Rutgers scientists address under-diagnosis of female autism using new tools
Why are American boys four times more likely to be diagnosed with autism than girls? Are autistic spectrum disorders more prevalent in males, or is there a problem with our diagnostic tools? Researchers at Rutgers University have recently published findings that suggest the latter.
The team — led by Elizabeth Torres, an associate professor in the Department of Psychology at Rutgers University — analyzed functional magnetic resonance (fMRI) images collected from individuals with autism and Asperger’s. They were able to link increased involuntary head movements during fMRI scans to a diagnosis of autism in females.
The group’s findings were published in "Frontiers in Integrative Neuroscience" in June 2017.
Torres and her associates were driven by the desire to identify physiological markers for autism. The current evaluation tools rely on sociological observations — how the children play with toys and interact with others. Critics of this model point out socially acceptable behaviors vary by culture, making such an approach subjective.
“If someone asks you ‘what do you think of autism?’ most people would say ‘difficulties with socialization’, etc. Even though it’s talked about as a neurodevelopmental disorder, it’s been characterized as this cognitive or social thing,” explained Caroline Whyatt, a postdoctoral researcher in the Department of Psychology who co-authored the paper.
The Centers for Disease Control and Prevention released a study in 2014 estimating 1 in 42 boys are on the autistic spectrum, compared to only 1 in 189 girls. Many researchers believe this is due to under-diagnosis of females, based upon society’s perception of acceptable feminine behaviors.
“A girl playing with a doll in the corner which may be a somewhat isolated activity is, arguably, something we think wouldn’t look socially odd. Whereas a boy sitting in the corner playing quietly with nothing would maybe look a little different,” Whyatt said.
There are also different observational criteria based on your scientific discipline — psychology and psychiatry use separate manuals to diagnose autism. The American Psychiatric Association's Diagnostic and Statistical Manual of Mental Disorders (DSM-5) places Asperger’s on the autism spectrum, the International Classification of Diseases (ICD) characterizes them as separate disorders.
Motor skills are an under-used component of autism diagnosis, Torres said. The worldwide ICD specifies that “poor motor control” is linked to Asperger’s, but the American DSM-5 only lists “restrictive, repetitive behaviors” such as hand flapping as an indicator of autism. Torres considers this a significant omission.
The team focused in on what researchers typically excise as junk data from their fMRIs — the scans where the subjects move their heads and disrupt the image. Torres hypothesized that a neurological condition such as autism would result in increased involuntary head movements, and thus a heightened number of these twitches could correlate to a diagnosis of autism.
“fMRI is one of the subsets of data that are readily available because there are lots of data-sharing initiatives,” said Sejal Mistry, a biomathematics graduate who also worked on the project. The group chose to use the Autism Brain Imaging Data Exchange – an open-access, international database of fMRI scans.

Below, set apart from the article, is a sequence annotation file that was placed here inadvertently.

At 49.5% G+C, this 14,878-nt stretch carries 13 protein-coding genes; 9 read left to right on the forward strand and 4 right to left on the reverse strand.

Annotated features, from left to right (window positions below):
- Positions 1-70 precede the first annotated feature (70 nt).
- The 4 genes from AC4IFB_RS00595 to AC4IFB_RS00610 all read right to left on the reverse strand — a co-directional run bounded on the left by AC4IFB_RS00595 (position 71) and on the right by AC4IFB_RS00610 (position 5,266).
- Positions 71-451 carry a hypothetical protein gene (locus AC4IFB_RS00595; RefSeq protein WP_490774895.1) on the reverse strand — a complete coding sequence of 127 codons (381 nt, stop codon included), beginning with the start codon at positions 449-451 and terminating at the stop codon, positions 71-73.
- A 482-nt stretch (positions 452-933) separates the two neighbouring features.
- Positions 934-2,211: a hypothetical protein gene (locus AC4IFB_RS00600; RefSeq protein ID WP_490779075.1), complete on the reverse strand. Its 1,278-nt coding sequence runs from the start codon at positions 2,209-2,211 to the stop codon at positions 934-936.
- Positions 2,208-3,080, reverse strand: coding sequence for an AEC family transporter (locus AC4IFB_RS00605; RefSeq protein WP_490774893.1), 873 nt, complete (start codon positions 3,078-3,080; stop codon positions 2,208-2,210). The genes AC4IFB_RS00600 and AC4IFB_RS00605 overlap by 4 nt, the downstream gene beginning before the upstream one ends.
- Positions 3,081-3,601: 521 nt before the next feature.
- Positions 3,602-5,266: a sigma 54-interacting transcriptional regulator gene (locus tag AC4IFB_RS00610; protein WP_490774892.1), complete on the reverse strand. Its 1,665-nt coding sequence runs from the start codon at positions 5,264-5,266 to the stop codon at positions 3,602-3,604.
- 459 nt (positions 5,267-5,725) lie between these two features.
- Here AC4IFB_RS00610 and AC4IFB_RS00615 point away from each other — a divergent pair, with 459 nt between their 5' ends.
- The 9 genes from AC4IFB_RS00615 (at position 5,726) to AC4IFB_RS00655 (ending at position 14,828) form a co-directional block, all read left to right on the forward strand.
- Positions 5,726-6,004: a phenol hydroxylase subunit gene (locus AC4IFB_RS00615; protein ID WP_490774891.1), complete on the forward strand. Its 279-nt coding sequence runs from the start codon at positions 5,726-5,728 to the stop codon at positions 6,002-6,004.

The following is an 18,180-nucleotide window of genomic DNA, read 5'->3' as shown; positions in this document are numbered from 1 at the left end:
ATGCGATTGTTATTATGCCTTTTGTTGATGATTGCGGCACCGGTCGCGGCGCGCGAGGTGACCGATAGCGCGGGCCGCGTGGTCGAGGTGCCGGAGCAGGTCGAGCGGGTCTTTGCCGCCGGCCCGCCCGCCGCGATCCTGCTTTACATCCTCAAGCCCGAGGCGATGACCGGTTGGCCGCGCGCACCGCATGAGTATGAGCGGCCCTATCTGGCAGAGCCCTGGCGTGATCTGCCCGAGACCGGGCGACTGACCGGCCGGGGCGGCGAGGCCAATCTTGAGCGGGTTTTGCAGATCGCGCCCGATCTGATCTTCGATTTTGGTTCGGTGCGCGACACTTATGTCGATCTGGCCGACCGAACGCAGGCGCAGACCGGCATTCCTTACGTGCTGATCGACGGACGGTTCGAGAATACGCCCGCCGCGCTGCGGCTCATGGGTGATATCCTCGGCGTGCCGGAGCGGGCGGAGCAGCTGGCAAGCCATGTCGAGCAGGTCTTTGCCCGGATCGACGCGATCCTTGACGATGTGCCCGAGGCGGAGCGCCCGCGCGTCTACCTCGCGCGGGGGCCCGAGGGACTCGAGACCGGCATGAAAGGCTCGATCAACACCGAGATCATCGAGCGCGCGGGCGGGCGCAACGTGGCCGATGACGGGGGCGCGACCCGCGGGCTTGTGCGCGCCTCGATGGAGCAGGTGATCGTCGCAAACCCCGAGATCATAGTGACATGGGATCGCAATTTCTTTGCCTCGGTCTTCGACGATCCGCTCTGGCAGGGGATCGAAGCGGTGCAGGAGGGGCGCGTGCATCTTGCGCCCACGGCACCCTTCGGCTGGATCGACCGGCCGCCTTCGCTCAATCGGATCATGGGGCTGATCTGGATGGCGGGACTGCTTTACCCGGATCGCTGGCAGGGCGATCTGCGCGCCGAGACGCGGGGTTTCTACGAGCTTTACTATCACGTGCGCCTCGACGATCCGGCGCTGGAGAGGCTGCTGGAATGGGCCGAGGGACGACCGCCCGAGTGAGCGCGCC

Mistry, who was part of Torres's lab for most of her undergraduate studies, figured out how to extract the head motions encoded in the fMRI data stored in this database. She then set up a system of cataloging the downloaded data for her colleagues to access.
The team analyzed the fMRI scans of 309 females, 63 of them without an autism diagnosis belonging to a control group. They also examined 1,890 male participants, of whom 300 were in a control group. The study also compared individuals diagnosed with Asperger’s to autism.
Whyatt and Carla Caballero — also a postdoctoral researcher in the Department of Psychology — analyzed the data independently, checking the correlations were statistically real.
As a result, the authors could, for the first time, propose a quantifiable way to identify autism in girls. The study found that the number and severity of involuntary head movements were greater in autistic individuals, regardless of gender or age.
Looking at movement profile data, the researchers can predict with high probability if an undiagnosed patient had autism or Asperger’s.
“We live in a world where there is data everywhere. We have all these technological advances, but sometimes it seems that medicine is lagging, specifically with young children,” Mistry said.
The most surprising finding came when comparing females diagnosed with Asperger’s and autism.
“Asperger’s is a type of autism called high-functioning: people who are socially inappropriate,” Torres said.
They were expecting that girls with autism would make more involuntary movements, but found the girls with Asperger’s moved more.
This suggests some shortcomings with how Asperger’s is defined, particularly in girls. If it was only a mild form of autism, then the accompanying involuntary head movements should also be milder.
Torres and coworkers have patents pending on their research, hoping it will form the basis of an improved, quantifiable diagnostic detection test for autism in children and adults. They are continuing to use the principles of involuntary movement detection to understand other nervous system disorders.
“The uniqueness of our method is its standardization, you can use it in a 3-year-old, in a 1-month-old or an 80-year-old. You can use it in Parkinson’s, autism or schizophrenia,” Torres said.